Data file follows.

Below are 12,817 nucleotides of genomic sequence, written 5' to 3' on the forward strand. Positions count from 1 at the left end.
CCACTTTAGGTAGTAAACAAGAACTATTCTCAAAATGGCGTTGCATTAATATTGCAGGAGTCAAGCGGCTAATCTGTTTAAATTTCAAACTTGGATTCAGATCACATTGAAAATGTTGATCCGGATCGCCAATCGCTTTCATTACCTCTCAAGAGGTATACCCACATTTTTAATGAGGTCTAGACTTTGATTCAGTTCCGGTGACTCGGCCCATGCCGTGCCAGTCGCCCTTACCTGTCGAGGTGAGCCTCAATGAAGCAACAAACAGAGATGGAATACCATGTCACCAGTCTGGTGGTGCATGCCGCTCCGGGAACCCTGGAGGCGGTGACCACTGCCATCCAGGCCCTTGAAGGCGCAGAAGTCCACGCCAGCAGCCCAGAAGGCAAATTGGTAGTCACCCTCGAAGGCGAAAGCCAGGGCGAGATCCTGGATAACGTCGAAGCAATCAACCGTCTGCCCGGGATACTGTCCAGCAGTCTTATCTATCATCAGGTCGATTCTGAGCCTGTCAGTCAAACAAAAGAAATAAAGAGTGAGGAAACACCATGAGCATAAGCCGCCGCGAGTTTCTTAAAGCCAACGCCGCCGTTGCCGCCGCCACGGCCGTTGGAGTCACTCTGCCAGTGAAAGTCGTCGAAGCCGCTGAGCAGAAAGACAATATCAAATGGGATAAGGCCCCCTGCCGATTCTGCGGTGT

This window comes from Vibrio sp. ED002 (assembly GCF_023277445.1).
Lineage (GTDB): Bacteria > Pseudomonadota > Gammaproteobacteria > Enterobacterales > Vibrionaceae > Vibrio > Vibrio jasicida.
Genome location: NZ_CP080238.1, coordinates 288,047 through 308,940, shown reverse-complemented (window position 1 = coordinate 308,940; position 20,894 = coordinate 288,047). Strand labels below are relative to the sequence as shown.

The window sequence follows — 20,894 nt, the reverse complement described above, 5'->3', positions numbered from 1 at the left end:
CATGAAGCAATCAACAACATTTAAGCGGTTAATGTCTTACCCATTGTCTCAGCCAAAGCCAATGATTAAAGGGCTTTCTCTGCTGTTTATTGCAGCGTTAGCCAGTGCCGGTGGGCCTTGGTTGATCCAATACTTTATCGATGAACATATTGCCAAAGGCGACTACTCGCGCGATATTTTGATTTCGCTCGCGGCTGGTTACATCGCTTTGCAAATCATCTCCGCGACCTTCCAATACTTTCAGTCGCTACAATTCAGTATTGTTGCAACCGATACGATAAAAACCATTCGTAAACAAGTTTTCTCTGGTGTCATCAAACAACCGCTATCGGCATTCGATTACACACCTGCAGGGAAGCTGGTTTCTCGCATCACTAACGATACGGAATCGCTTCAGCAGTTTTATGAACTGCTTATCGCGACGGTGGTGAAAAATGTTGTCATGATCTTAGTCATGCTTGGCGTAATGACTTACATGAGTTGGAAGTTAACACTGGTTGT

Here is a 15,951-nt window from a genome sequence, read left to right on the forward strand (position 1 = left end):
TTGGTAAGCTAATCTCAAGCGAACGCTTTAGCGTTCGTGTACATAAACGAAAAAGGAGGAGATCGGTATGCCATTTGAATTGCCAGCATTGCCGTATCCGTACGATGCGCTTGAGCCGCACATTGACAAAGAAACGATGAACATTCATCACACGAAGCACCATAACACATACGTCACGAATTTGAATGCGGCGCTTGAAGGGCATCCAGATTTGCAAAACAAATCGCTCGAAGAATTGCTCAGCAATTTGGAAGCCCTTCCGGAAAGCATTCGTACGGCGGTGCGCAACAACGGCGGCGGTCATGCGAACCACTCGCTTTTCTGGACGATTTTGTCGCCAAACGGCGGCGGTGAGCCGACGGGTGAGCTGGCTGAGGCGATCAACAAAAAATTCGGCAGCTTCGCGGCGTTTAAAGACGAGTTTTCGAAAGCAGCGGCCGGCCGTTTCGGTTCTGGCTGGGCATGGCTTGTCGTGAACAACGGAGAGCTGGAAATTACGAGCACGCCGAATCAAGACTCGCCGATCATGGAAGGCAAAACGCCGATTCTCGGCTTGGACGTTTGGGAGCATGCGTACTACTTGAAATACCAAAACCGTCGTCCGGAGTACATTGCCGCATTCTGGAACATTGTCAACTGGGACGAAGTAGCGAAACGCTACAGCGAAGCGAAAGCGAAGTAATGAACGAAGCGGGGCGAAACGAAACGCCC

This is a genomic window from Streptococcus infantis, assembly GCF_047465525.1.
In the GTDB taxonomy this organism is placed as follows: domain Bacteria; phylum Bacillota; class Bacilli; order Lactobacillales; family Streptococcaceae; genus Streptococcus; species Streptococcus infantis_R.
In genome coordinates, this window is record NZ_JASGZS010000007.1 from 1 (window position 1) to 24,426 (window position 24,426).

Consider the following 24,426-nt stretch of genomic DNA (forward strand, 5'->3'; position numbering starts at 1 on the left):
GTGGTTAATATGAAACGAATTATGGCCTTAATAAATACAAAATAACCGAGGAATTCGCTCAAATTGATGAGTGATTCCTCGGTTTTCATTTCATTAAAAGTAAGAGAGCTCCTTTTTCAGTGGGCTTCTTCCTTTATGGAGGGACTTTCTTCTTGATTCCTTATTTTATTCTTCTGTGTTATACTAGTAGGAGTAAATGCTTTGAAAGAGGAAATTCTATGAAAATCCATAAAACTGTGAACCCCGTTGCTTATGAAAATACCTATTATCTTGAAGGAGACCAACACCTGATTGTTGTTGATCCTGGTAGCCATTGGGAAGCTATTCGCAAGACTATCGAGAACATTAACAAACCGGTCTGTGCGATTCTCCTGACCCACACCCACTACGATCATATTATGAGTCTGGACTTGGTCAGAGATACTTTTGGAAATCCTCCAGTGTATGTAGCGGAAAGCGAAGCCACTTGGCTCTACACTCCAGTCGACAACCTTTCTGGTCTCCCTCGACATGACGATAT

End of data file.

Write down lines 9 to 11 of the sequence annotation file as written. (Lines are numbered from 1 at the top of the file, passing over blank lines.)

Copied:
TTGGTAAGCTAATCTCAAGCGAACGCTTTAGCGTTCGTGTACATAAACGAAAAAGGAGGAGATCGGTATGCCATTTGAATTGCCAGCATTGCCGTATCCGTACGATGCGCTTGAGCCGCACATTGACAAAGAAACGATGAACATTCATCACACGAAGCACCATAACACATACGTCACGAATTTGAATGCGGCGCTTGAAGGGCATCCAGATTTGCAAAACAAATCGCTCGAAGAATTGCTCAGCAATTTGGAAGCCCTTCCGGAAAGCATTCGTACGGCGGTGCGCAACAACGGCGGCGGTCATGCGAACCACTCGCTTTTCTGGACGATTTTGTCGCCAAACGGCGGCGGTGAGCCGACGGGTGAGCTGGCTGAGGCGATCAACAAAAAATTCGGCAGCTTCGCGGCGTTTAAAGACGAGTTTTCGAAAGCAGCGGCCGGCCGTTTCGGTTCTGGCTGGGCATGGCTTGTCGTGAACAACGGAGAGCTGGAAATTACGAGCACGCCGAATCAAGACTCGCCGATCATGGAAGGCAAAACGCCGATTCTCGGCTTGGACGTTTGGGAGCATGCGTACTACTTGAAATACCAAAACCGTCGTCCGGAGTACATTGCCGCATTCTGGAACATTGTCAACTGGGACGAAGTAGCGAAACGCTACAGCGAAGCGAAAGCGAAGTAATGAACGAAGCGGGGCGAAACGAAACGCCC

This is a genomic window from Streptococcus infantis, assembly GCF_047465525.1.
In the GTDB taxonomy this organism is placed as follows: domain Bacteria; phylum Bacillota; class Bacilli; order Lactobacillales; family Streptococcaceae; genus Streptococcus; species Streptococcus infantis_R.